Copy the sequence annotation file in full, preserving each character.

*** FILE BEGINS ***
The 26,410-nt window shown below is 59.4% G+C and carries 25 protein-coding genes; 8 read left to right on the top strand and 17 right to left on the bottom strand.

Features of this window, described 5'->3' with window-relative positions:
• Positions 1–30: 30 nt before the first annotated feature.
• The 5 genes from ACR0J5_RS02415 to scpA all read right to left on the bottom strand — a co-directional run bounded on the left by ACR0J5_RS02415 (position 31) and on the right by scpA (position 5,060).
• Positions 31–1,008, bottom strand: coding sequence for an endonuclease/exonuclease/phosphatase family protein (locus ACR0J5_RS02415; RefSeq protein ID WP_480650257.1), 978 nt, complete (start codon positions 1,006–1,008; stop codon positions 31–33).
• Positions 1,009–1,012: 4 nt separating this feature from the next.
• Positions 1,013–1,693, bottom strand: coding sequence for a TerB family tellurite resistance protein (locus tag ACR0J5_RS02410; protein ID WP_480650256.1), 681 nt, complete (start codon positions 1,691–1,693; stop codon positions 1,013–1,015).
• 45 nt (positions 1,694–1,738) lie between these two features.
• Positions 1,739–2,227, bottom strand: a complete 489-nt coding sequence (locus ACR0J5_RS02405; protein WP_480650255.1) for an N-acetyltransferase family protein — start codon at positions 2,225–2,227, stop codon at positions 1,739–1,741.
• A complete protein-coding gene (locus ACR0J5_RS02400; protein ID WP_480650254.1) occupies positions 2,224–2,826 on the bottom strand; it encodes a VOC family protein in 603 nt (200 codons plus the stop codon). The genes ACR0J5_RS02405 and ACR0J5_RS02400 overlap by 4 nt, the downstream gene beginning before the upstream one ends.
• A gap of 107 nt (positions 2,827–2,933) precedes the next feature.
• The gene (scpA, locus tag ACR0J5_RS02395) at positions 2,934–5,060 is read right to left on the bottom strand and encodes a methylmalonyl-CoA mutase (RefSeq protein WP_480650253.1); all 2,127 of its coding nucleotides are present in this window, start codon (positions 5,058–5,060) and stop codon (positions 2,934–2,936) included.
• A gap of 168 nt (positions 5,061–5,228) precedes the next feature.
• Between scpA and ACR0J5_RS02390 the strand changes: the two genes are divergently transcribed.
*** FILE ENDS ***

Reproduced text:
The 26,410-nt window shown below is 59.4% G+C and carries 25 protein-coding genes; 8 read left to right on the top strand and 17 right to left on the bottom strand.

Features of this window, described 5'->3' with window-relative positions:
• Positions 1–30: 30 nt before the first annotated feature.
• The 5 genes from ACR0J5_RS02415 to scpA all read right to left on the bottom strand — a co-directional run bounded on the left by ACR0J5_RS02415 (position 31) and on the right by scpA (position 5,060).
• Positions 31–1,008, bottom strand: coding sequence for an endonuclease/exonuclease/phosphatase family protein (locus ACR0J5_RS02415; RefSeq protein ID WP_480650257.1), 978 nt, complete (start codon positions 1,006–1,008; stop codon positions 31–33).
• Positions 1,009–1,012: 4 nt separating this feature from the next.
• Positions 1,013–1,693, bottom strand: coding sequence for a TerB family tellurite resistance protein (locus tag ACR0J5_RS02410; protein ID WP_480650256.1), 681 nt, complete (start codon positions 1,691–1,693; stop codon positions 1,013–1,015).
• 45 nt (positions 1,694–1,738) lie between these two features.
• Positions 1,739–2,227, bottom strand: a complete 489-nt coding sequence (locus ACR0J5_RS02405; protein WP_480650255.1) for an N-acetyltransferase family protein — start codon at positions 2,225–2,227, stop codon at positions 1,739–1,741.
• A complete protein-coding gene (locus ACR0J5_RS02400; protein ID WP_480650254.1) occupies positions 2,224–2,826 on the bottom strand; it encodes a VOC family protein in 603 nt (200 codons plus the stop codon). The genes ACR0J5_RS02405 and ACR0J5_RS02400 overlap by 4 nt, the downstream gene beginning before the upstream one ends.
• A gap of 107 nt (positions 2,827–2,933) precedes the next feature.
• The gene (scpA, locus tag ACR0J5_RS02395) at positions 2,934–5,060 is read right to left on the bottom strand and encodes a methylmalonyl-CoA mutase (RefSeq protein WP_480650253.1); all 2,127 of its coding nucleotides are present in this window, start codon (positions 5,058–5,060) and stop codon (positions 2,934–2,936) included.
• A gap of 168 nt (positions 5,061–5,228) precedes the next feature.
• Between scpA and ACR0J5_RS02390 the strand changes: the two genes are divergently transcribed.